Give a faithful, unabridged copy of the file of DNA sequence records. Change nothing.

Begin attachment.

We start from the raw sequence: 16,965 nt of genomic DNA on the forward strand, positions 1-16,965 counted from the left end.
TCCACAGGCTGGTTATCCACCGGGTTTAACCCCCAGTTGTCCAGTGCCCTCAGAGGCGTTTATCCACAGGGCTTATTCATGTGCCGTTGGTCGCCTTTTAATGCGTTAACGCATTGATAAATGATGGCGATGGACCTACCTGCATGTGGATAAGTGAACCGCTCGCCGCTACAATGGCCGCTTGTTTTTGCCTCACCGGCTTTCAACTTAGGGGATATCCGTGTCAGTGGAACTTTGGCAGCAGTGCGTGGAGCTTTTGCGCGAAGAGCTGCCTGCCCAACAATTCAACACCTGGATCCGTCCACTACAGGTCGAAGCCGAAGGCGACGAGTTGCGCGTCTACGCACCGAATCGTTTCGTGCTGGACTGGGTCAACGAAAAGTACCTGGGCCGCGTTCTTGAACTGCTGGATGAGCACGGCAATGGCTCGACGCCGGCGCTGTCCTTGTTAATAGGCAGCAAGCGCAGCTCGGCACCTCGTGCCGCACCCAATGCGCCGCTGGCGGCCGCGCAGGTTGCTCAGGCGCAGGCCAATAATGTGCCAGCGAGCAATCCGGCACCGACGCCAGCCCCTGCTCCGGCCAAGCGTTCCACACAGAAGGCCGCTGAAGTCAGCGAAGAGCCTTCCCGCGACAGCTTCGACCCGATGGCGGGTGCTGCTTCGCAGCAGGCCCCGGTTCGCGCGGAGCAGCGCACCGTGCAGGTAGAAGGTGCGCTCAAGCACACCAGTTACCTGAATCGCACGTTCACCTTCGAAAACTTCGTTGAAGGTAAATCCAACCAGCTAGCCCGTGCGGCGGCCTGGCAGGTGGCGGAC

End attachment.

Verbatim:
We start from the raw sequence: 16,965 nt of genomic DNA on the forward strand, positions 1-16,965 counted from the left end.
TCCACAGGCTGGTTATCCACCGGGTTTAACCCCCAGTTGTCCAGTGCCCTCAGAGGCGTTTATCCACAGGGCTTATTCATGTGCCGTTGGTCGCCTTTTAATGCGTTAACGCATTGATAAATGATGGCGATGGACCTACCTGCATGTGGATAAGTGAACCGCTCGCCGCTACAATGGCCGCTTGTTTTTGCCTCACCGGCTTTCAACTTAGGGGATATCCGTGTCAGTGGAACTTTGGCAGCAGTGCGTGGAGCTTTTGCGCGAAGAGCTGCCTGCCCAACAATTCAACACCTGGATCCGTCCACTACAGGTCGAAGCCGAAGGCGACGAGTTGCGCGTCTACGCACCGAATCGTTTCGTGCTGGACTGGGTCAACGAAAAGTACCTGGGCCGCGTTCTTGAACTGCTGGATGAGCACGGCAATGGCTCGACGCCGGCGCTGTCCTTGTTAATAGGCAGCAAGCGCAGCTCGGCACCTCGTGCCGCACCCAATGCGCCGCTGGCGGCCGCGCAGGTTGCTCAGGCGCAGGCCAATAATGTGCCAGCGAGCAATCCGGCACCGACGCCAGCCCCTGCTCCGGCCAAGCGTTCCACACAGAAGGCCGCTGAAGTCAGCGAAGAGCCTTCCCGCGACAGCTTCGACCCGATGGCGGGTGCTGCTTCGCAGCAGGCCCCGGTTCGCGCGGAGCAGCGCACCGTGCAGGTAGAAGGTGCGCTCAAGCACACCAGTTACCTGAATCGCACGTTCACCTTCGAAAACTTCGTTGAAGGTAAATCCAACCAGCTAGCCCGTGCGGCGGCCTGGCAGGTGGCGGAC